Standard back fabrics will often deliver better performance in heat and light rejection, but don’t provide any opening factor and therefore no outward vision. If an alternative option with no outward vision is acceptable then this will save you a considerable sum albeit with reduced ‘performance’.
5. Metal Crank Handles vs Plastic Crank Handles
Metal crank handles are normally specified for child safety. Whilst metal crank handles are more durable and easier to locate in the blind mechanism due to magnetic assistance, you pay a premium for these.
Plastic crank handles will essentially do the same job as metal crank handles. You will still meet the child safety requirements whilst opening the door to a cost saving. There is, however, a deterioration in user experience and also a number of restricting factors such as operational height worth considering.
6. Sewn in Weights vs Weights and Linking Chains
Sewn in weights are the tidy option for vertical louvres. You lose the messy linking chain between each louvre and they aren’t vulnerable to the damage that easily comes in busy environments. This option delivers a lasting and good visual appearance.
Weights and linking chains are a widely used option for vertical blinds. They will operate, shade and provide the same privacy, they’re just not as tidy. If sewn in weights are not specified or if an ongoing maintenance plan is in place, then it would be worthwhile suggesting this as an alternative to reduce the cost.
Blinds are a package of works that fall on the critical path of the project and just before Practical Completion. Despite this, they’re often seen as a minor package of works and therefore, little attention is paid to them.
Don’t make this mistake and follow these six tips for a snag free handover:
1. Engage Early
Late involvement of the Specialist is not uncommon; however, as a bespoke product blinds themselves take a minimum of 2 weeks to manufacture (depending on specification) and often have a design process to. Alongside this, consider that with site survey, programming, installation and sign off you’re best awarding the package at least 3-months prior to Practical Completion.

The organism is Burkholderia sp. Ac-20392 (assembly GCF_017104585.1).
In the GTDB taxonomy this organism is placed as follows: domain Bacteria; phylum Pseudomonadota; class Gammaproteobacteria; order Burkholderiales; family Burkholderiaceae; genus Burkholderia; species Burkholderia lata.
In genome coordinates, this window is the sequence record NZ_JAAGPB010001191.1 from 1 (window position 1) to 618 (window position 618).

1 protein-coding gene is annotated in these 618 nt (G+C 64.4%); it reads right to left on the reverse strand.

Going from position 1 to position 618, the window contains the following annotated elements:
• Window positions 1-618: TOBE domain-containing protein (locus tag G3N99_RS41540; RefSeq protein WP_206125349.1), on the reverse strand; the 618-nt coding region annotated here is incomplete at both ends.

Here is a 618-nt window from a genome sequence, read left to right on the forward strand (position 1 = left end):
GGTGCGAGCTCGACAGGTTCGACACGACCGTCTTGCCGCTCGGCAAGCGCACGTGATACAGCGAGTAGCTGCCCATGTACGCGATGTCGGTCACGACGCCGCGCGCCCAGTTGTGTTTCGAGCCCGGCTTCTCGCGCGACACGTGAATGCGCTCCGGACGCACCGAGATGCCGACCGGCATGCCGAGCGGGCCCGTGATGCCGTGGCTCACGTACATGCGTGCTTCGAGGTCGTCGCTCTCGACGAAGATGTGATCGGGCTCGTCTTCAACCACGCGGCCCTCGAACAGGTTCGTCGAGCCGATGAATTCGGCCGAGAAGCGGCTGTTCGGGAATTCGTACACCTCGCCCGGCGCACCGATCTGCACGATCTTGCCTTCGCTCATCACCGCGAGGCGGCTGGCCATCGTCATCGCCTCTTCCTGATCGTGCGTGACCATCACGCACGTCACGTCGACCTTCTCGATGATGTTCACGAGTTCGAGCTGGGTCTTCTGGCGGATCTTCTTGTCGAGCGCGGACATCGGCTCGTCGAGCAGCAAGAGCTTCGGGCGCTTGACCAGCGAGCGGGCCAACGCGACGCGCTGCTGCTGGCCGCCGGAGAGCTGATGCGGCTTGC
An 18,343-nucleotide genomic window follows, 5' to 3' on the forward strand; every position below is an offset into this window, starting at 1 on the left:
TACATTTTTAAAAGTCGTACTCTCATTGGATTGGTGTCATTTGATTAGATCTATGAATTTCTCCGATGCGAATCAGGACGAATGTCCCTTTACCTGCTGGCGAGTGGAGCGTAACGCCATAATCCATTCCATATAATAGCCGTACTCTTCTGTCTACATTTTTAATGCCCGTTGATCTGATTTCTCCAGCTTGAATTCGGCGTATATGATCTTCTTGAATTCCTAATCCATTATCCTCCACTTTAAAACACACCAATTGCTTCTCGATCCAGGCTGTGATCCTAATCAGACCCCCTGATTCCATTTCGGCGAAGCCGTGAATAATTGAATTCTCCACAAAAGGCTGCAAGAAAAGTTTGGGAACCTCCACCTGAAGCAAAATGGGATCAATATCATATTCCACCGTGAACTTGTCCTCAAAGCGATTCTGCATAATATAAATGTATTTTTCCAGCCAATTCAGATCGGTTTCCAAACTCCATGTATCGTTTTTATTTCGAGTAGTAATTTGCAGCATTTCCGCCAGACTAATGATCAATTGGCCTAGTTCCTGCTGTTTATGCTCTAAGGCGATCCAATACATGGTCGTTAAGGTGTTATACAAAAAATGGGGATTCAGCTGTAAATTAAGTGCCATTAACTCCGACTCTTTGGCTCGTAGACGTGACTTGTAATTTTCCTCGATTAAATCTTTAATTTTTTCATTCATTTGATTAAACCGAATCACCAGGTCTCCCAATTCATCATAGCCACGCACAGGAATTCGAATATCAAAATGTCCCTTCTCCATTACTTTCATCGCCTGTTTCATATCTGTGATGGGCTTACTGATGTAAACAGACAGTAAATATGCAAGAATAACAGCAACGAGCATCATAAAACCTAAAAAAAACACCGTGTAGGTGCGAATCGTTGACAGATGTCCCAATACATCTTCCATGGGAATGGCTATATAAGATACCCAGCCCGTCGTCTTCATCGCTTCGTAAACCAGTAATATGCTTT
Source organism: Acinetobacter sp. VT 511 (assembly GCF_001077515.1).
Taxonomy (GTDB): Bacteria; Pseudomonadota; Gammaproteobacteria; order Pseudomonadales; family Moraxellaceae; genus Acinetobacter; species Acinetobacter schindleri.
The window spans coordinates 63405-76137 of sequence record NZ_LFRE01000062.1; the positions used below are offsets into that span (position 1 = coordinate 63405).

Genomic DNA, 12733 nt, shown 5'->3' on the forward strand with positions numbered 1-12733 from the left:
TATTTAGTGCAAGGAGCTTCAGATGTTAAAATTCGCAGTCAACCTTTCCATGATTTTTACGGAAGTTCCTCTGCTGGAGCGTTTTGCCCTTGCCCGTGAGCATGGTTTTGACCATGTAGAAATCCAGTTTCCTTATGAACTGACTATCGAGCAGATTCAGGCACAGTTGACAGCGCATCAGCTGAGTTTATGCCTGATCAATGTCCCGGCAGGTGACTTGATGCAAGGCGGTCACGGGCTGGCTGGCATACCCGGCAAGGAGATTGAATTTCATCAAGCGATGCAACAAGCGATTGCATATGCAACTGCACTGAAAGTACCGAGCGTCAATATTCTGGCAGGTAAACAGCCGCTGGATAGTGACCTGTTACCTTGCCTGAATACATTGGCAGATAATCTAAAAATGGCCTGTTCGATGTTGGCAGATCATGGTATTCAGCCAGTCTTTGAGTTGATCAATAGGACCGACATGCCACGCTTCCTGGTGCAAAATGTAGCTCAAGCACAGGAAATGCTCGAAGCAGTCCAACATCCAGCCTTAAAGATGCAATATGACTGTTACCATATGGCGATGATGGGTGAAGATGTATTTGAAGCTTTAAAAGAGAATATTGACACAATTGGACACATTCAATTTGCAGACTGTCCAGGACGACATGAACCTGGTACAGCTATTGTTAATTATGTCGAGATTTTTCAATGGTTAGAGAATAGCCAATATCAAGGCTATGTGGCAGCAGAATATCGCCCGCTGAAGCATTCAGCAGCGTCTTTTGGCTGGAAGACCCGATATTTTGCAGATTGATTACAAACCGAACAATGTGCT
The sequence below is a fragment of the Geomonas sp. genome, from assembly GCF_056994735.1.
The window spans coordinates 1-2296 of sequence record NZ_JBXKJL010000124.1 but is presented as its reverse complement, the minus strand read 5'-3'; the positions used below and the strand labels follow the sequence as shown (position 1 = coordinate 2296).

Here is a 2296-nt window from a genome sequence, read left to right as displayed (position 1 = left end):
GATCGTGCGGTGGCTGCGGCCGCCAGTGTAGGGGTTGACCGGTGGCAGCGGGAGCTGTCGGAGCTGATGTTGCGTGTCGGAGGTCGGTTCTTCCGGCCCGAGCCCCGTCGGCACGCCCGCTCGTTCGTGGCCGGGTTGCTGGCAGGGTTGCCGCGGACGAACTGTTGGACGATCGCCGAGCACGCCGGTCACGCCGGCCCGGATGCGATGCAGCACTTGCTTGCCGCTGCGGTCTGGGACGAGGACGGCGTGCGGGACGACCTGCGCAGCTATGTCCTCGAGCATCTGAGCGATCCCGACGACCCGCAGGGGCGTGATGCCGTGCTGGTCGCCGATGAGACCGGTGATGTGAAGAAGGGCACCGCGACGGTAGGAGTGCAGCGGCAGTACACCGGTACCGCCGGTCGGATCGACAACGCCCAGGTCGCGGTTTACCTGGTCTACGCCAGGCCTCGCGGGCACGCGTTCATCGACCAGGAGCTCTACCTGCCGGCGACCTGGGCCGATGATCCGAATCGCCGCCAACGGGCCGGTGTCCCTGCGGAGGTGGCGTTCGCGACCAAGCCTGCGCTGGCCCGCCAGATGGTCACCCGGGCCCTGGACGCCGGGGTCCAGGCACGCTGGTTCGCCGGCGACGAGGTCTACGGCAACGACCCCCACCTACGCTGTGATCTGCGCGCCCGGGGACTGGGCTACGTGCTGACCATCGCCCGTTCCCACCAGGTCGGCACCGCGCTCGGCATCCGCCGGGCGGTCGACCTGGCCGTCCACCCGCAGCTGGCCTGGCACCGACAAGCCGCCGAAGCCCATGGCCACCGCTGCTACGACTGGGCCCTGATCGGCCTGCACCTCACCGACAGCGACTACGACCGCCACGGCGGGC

2. Design Programming
Fabric colour selection is a decision that often needs client or Architect liaison, and this can take longer than you’d expect. Early selection, ideally at time of order, will prevent delays.
3. Organise Design Coordination Meetings
Late involvement with the Electrical Contractor can impact motorised blind packages. Essential discussions and decisions around the electrical first fix positioning and wiring need to be had early in the project. If you have motorised blinds, ensure the package is let to allow the blind specialist to liaise with electrician before first fix is complete.
4. Blinds are Made to Order
Misunderstanding the manufacturing process is an easy misconception. All products are bespoke, made-to-order and not off the shelf or factory-stocked, so lead times need to be considered.
5. Focus on Preceding Works
Incomplete cills, jambs and heads all delay blind installation. These need to be compete in time for survey so accurate opening sizes can be obtained – even a millimetre makes a difference. Without the site survey, manufacture cannot commence.
6. Coordination on Site
For the quickest installation possible others trades need to be complete including carpeting and decoration of the reveals prior to fixing the blinds. Ideally installation should take place just before final sparkle clean.
This content was created in Collaboration with Stansons, the leading Blind Specialist.
With over forty years of experience, Stansons has the expertise, capacity, reputation and technical proficiency to create and deliver the full range of imaginative and innovative window shading and blinds solutions at competitive prices. Providing the complete solution for window shading all under one roof facilitates project scoping, assessment and specification, improves project lead time management, mitigates errors and delivers overall time and cost savings.